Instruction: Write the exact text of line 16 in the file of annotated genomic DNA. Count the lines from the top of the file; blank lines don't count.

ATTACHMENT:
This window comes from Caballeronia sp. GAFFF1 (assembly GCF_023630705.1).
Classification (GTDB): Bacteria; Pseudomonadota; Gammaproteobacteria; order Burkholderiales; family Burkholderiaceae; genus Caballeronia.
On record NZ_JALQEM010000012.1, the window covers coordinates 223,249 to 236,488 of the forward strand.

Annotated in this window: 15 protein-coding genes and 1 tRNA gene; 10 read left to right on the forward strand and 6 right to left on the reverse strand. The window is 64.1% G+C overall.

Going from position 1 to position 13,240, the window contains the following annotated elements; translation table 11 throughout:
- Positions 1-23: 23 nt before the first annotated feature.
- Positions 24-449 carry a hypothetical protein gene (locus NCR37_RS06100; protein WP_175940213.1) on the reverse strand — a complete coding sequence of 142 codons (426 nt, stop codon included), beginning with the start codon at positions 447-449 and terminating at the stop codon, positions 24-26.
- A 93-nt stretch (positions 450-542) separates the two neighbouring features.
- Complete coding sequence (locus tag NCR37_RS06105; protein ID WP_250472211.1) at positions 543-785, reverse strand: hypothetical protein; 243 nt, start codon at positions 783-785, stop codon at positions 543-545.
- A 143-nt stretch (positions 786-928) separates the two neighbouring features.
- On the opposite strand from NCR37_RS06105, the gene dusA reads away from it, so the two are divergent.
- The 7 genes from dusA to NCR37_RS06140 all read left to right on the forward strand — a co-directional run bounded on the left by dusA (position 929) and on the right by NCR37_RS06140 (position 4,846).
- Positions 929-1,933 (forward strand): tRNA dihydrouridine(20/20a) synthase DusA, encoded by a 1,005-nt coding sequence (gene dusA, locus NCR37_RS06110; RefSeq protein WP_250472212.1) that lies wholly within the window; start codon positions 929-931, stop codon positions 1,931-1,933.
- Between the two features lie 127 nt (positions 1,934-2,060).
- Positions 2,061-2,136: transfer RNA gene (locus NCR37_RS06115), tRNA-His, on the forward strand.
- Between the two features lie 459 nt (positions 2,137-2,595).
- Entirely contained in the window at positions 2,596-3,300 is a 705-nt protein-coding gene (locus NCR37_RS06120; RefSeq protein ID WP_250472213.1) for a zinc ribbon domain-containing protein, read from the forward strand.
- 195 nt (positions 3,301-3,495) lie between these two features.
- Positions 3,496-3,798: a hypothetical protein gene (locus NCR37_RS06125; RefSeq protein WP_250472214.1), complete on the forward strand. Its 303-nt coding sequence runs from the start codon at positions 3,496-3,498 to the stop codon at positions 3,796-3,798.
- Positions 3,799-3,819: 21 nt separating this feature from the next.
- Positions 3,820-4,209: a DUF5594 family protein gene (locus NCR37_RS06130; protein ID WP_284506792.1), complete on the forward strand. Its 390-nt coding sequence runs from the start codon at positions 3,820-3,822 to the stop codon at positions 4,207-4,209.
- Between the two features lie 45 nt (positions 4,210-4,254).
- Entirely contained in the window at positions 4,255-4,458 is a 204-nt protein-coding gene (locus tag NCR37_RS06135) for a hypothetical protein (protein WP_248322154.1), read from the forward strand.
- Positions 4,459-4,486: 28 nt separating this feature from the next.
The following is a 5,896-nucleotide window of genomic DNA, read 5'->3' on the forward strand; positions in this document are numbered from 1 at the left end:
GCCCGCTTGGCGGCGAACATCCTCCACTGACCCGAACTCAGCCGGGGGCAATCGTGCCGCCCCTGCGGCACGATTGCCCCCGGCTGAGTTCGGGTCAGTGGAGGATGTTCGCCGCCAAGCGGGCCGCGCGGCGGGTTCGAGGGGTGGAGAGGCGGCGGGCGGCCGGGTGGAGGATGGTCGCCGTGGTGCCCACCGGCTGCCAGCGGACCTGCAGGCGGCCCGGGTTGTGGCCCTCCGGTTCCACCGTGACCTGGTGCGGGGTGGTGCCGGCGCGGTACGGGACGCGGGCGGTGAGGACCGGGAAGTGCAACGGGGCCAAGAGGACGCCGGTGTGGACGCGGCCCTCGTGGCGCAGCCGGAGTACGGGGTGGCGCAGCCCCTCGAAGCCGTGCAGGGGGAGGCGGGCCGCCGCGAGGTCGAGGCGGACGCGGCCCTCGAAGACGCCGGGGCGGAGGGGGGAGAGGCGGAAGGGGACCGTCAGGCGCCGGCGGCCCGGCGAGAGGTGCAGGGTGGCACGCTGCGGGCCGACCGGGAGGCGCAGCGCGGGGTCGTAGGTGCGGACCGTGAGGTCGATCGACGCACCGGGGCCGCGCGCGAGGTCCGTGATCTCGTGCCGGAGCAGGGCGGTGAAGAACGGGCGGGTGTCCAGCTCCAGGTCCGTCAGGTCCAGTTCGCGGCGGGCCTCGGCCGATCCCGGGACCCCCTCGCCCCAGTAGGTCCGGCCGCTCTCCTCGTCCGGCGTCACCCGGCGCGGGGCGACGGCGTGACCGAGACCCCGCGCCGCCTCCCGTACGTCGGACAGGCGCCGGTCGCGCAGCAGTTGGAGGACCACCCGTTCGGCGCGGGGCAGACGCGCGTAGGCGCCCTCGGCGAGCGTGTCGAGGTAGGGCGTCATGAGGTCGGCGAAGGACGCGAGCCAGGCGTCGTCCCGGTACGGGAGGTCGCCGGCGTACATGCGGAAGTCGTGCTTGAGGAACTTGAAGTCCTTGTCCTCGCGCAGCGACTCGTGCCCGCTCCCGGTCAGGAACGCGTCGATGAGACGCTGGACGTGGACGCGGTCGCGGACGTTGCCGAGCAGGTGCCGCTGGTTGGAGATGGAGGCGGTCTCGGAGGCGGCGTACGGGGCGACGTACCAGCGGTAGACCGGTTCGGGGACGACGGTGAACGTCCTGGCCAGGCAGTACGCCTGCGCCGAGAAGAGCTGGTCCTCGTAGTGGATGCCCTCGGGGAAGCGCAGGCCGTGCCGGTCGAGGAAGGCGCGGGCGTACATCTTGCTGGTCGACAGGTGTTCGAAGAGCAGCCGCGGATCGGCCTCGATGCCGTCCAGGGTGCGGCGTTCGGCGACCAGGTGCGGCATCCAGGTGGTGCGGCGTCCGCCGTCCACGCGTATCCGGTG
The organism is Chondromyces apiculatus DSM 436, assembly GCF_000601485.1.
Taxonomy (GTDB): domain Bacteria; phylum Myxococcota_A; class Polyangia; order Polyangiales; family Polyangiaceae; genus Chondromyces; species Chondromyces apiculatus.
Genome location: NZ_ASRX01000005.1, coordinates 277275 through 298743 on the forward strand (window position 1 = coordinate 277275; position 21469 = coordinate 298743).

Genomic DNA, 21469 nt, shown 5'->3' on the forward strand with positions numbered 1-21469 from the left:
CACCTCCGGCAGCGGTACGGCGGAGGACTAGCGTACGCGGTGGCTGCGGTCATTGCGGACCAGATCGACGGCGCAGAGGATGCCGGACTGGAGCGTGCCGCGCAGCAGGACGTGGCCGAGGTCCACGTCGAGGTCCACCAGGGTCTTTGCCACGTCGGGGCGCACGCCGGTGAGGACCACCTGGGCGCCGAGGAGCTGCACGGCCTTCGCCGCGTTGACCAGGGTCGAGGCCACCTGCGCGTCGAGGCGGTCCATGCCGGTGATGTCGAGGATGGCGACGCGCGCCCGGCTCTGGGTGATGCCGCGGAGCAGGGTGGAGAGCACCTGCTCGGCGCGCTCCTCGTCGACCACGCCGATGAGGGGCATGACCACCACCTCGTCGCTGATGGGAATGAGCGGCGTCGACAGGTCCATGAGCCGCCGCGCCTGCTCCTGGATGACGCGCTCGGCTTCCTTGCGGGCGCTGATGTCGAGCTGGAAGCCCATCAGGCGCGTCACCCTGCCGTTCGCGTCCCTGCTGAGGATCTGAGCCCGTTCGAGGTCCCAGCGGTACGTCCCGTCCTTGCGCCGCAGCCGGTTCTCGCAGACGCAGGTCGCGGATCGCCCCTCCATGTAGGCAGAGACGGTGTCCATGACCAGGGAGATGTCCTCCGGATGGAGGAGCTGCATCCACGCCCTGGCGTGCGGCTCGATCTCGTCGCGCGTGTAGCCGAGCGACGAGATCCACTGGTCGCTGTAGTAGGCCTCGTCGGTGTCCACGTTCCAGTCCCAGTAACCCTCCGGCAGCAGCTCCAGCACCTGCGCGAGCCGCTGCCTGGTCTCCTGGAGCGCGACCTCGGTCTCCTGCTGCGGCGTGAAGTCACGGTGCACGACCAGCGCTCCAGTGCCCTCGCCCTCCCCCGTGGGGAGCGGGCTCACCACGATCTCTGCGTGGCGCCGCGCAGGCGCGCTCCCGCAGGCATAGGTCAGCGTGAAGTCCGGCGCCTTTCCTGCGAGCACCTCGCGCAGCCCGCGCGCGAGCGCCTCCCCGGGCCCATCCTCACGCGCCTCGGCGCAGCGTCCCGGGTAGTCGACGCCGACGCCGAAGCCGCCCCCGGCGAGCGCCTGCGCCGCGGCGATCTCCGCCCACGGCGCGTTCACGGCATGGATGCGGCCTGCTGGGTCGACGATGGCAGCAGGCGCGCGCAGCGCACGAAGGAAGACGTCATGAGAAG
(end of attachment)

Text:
- Between the two features lie 459 nt (positions 2,137-2,595).